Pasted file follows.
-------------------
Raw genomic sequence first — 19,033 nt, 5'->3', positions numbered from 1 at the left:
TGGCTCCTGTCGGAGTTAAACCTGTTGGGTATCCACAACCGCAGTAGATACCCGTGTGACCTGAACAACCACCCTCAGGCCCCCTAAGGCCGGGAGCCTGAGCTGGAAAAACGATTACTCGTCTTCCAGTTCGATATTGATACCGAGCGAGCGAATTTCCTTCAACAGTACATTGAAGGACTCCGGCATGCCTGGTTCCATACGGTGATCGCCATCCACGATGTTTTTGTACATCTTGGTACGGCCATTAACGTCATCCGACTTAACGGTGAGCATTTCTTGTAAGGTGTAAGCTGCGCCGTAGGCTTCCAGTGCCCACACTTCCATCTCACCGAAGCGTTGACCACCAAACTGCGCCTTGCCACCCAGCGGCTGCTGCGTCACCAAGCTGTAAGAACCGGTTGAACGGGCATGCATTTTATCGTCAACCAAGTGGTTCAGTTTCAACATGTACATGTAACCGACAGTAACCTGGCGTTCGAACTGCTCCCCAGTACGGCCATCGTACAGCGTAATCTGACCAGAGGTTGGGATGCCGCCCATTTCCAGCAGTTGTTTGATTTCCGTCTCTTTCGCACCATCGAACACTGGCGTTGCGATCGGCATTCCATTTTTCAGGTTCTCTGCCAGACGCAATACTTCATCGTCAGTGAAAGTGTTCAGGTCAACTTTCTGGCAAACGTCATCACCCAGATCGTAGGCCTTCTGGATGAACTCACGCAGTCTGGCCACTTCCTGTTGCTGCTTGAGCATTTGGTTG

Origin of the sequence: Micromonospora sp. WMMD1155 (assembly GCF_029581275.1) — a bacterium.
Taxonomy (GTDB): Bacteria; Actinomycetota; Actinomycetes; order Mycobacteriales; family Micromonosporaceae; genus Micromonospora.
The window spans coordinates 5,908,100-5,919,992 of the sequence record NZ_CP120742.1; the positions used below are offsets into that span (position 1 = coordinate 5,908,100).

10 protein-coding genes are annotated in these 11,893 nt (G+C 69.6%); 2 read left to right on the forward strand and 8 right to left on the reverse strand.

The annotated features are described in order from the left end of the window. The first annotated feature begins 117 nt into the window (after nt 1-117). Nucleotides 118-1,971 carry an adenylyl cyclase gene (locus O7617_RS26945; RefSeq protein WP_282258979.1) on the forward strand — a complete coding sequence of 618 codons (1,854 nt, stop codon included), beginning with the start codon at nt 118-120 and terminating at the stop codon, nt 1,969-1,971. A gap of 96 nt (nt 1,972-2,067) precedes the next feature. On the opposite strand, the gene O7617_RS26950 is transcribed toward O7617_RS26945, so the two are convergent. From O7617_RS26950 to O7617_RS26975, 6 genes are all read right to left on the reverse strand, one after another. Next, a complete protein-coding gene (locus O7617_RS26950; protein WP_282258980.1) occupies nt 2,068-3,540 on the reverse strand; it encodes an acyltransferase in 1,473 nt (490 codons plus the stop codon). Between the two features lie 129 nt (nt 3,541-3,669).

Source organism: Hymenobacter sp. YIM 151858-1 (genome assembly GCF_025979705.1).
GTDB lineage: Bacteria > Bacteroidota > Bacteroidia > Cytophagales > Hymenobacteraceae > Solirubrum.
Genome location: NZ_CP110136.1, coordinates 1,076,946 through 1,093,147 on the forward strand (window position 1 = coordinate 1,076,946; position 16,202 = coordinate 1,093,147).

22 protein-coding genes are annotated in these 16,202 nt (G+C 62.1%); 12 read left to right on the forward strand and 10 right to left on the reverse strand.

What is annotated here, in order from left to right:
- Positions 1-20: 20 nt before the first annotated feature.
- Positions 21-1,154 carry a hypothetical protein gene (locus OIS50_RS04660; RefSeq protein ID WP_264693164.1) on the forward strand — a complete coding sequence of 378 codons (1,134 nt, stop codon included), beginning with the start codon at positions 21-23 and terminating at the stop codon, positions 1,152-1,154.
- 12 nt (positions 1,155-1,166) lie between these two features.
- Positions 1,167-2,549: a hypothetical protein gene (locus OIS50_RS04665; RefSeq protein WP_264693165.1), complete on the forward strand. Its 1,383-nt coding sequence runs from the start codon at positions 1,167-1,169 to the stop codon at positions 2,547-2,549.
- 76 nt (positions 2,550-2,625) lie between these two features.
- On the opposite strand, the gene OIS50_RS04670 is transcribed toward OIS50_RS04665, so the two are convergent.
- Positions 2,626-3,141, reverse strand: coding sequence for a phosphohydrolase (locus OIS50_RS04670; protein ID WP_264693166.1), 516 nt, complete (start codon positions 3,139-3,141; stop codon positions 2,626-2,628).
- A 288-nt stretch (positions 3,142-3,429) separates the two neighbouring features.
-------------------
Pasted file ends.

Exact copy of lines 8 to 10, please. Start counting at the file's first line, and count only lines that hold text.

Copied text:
Source organism: Hymenobacter sp. YIM 151858-1 (genome assembly GCF_025979705.1).
GTDB lineage: Bacteria > Bacteroidota > Bacteroidia > Cytophagales > Hymenobacteraceae > Solirubrum.
Genome location: NZ_CP110136.1, coordinates 1,076,946 through 1,093,147 on the forward strand (window position 1 = coordinate 1,076,946; position 16,202 = coordinate 1,093,147).